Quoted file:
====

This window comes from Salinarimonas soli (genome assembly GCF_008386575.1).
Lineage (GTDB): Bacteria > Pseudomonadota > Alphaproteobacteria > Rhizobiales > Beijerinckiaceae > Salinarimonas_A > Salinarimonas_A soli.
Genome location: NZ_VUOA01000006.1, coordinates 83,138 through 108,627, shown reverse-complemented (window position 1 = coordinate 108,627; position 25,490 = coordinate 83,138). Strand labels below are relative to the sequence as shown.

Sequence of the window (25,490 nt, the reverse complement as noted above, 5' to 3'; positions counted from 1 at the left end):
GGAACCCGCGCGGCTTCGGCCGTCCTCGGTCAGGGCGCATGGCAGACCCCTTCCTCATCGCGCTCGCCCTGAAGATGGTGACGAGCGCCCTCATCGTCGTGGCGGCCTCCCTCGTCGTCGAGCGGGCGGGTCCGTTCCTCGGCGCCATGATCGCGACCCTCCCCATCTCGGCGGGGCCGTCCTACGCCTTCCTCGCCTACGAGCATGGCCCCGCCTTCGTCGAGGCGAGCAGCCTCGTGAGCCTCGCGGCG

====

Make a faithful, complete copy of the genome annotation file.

This window comes from Salinarimonas soli (genome assembly GCF_008386575.1).
Lineage (GTDB): Bacteria > Pseudomonadota > Alphaproteobacteria > Rhizobiales > Beijerinckiaceae > Salinarimonas_A > Salinarimonas_A soli.
Genome location: NZ_VUOA01000006.1, coordinates 83,138 through 108,627, shown reverse-complemented (window position 1 = coordinate 108,627; position 25,490 = coordinate 83,138). Strand labels below are relative to the sequence as shown.

Sequence of the window (25,490 nt, the reverse complement as noted above, 5' to 3'; positions counted from 1 at the left end):
GGAACCCGCGCGGCTTCGGCCGTCCTCGGTCAGGGCGCATGGCAGACCCCTTCCTCATCGCGCTCGCCCTGAAGATGGTGACGAGCGCCCTCATCGTCGTGGCGGCCTCCCTCGTCGTCGAGCGGGCGGGTCCGTTCCTCGGCGCCATGATCGCGACCCTCCCCATCTCGGCGGGGCCGTCCTACGCCTTCCTCGCCTACGAGCATGGCCCCGCCTTCGTCGAGGCGAGCAGCCTCGTGAGCCTCGCGGCG